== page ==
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Die Uber Napster

Fasttrack will change everything. 7/16 ReleVents/Newsletter hed: Der Uber Napster dek: Fasttrack will change everything. By James Mathewson

The operative cliché these days regarding Internet content is, “The genie is out of the bottle.” Though overused, it serves as a good metaphor for the Napster revolution. Various ComputerUser analysts (including myself, ad nauseum) have said that no matter what the legal outcomes regarding Napster, someone will develop an even better peer-to-peer (P2P) technology that encompasses not only digital music but all types of content available in digital form. When that happens it will radically change the economics of the Internet content business.

CU Managing Editor Dan Heilman has been covering the digital-music craze monthly in his Tracks column since May 2000. This month, he gives an overview of the various Napster wannabes. The upshot is, none of them even come close to the speed and selection of Napster. Gnutella, with several knock-off clients like Bearshare, is an example of why it is futile to try to stamp out the P2P fire all together. But Gnutella does not come close to Napster’s selection.

After reading July’s Tracks column, you might get the impression that, by shutting Napster down, the Recording Industry Association of America (RIAA) has put that genie back in the bottle after all. But this past week, we carried a story about Fasttrack, a Dutch P2P network that is already at Napster’s April 2000 user levels and growing fast. According to the story, Fasttrack is faster and has more selection than Napster ever did. Also, because it is based in the Netherlands, Fasttrack will be much harder to take out in court than Napster. And because it does not rely on a central server but instead employs a more pure P2P model like Gnutella, even a court order to shut down servers will be impossible to enforce. Finally, it’s not just a music venue, but it caries all kinds of digital content, including movies and software. In short, Fasttrack is the model for the kind of service that won’t go away and will change Internet content for good.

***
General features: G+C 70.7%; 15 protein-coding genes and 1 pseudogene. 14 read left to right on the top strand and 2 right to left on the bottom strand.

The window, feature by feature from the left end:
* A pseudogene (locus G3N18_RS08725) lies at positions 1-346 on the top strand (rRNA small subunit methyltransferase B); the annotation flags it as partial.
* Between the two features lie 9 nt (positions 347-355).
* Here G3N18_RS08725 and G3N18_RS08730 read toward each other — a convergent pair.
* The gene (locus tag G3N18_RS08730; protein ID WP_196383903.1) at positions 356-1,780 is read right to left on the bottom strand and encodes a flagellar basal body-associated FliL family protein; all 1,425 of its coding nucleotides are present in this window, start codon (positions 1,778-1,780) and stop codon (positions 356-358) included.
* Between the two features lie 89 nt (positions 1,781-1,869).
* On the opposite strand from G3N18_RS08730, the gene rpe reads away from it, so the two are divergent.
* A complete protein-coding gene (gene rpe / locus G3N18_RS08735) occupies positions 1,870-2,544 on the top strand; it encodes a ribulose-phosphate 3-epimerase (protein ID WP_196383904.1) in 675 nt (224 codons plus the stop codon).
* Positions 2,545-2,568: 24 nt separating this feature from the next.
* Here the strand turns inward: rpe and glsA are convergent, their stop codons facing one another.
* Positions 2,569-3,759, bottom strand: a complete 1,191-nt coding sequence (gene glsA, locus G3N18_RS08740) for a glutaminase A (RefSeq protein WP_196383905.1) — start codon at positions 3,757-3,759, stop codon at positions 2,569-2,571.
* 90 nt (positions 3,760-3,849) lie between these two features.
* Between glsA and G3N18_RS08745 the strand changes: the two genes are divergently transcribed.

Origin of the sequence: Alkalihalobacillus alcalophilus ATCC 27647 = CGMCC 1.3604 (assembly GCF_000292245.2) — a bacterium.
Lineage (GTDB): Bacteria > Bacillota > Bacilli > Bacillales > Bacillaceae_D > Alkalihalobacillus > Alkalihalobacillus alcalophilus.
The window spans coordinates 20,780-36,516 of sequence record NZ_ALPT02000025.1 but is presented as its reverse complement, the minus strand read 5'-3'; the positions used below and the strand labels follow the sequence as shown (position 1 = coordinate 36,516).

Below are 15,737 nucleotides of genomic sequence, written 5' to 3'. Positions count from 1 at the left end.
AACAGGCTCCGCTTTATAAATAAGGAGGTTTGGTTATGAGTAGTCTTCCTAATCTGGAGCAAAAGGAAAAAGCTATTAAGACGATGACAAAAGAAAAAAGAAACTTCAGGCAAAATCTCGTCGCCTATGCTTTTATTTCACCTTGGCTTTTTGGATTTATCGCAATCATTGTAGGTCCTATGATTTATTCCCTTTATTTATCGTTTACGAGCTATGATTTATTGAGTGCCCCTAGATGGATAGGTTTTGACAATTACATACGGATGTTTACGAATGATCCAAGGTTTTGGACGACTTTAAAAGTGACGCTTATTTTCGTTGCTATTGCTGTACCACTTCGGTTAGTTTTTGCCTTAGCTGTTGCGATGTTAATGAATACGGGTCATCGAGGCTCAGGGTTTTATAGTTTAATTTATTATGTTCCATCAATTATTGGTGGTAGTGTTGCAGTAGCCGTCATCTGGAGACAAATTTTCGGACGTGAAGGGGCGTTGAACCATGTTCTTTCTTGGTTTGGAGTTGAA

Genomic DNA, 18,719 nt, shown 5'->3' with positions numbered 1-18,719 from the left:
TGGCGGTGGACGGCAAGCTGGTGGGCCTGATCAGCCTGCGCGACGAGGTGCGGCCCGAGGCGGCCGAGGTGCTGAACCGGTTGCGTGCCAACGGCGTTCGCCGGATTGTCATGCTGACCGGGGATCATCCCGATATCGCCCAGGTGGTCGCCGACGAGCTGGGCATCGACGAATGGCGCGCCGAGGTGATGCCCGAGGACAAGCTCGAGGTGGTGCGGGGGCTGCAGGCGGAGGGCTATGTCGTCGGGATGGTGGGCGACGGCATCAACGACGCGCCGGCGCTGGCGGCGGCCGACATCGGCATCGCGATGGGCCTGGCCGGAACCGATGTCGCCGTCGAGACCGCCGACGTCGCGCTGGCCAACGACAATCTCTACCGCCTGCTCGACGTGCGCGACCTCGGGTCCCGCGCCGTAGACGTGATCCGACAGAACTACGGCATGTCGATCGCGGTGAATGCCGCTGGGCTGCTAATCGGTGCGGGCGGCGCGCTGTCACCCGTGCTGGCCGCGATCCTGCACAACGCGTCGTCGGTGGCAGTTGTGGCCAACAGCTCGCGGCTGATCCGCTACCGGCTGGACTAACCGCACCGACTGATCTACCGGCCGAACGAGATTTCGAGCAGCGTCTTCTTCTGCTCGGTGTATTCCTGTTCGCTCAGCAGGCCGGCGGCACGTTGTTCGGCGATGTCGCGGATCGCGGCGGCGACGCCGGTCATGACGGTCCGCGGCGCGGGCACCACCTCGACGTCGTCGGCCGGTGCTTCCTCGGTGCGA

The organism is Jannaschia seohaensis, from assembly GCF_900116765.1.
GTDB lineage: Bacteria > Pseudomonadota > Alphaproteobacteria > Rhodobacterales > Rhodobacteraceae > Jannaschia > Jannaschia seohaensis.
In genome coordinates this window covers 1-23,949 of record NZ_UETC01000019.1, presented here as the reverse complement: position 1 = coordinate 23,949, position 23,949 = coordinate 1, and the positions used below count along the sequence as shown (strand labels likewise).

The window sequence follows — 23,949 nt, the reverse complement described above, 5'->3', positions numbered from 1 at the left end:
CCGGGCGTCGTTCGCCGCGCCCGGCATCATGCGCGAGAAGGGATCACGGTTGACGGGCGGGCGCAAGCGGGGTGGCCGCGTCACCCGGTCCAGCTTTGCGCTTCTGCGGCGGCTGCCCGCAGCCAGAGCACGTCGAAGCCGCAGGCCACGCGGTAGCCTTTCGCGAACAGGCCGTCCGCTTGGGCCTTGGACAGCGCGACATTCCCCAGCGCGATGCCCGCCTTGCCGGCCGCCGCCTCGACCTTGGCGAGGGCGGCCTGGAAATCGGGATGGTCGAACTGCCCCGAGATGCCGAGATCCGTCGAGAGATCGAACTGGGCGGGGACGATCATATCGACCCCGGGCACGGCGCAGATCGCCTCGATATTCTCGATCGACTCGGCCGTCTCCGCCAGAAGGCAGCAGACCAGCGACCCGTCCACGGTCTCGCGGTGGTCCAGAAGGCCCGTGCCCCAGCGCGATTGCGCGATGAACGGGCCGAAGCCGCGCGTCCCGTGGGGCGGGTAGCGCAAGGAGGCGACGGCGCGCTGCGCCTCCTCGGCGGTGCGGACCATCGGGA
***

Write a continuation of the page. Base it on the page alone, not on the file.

It will be interesting to see how Fasttrack affects our industry. But I don’t want to wait and merely react to it. I’m making plans as I write this to proactively deal with the P2P revolution. To me, P2P and micropayments are a perfect fit. As cartoonist Scott McCloud has demonstrated very well, it may be the only way to reward artists in a P2P network. Implementation challenges stand in the way, but if the genie truly is out of the bottle, we may have no choice but to figure out a way to implement micropayments.

James Mathewson is editorial director of ComputerUser magazine and ComputerUser.com.

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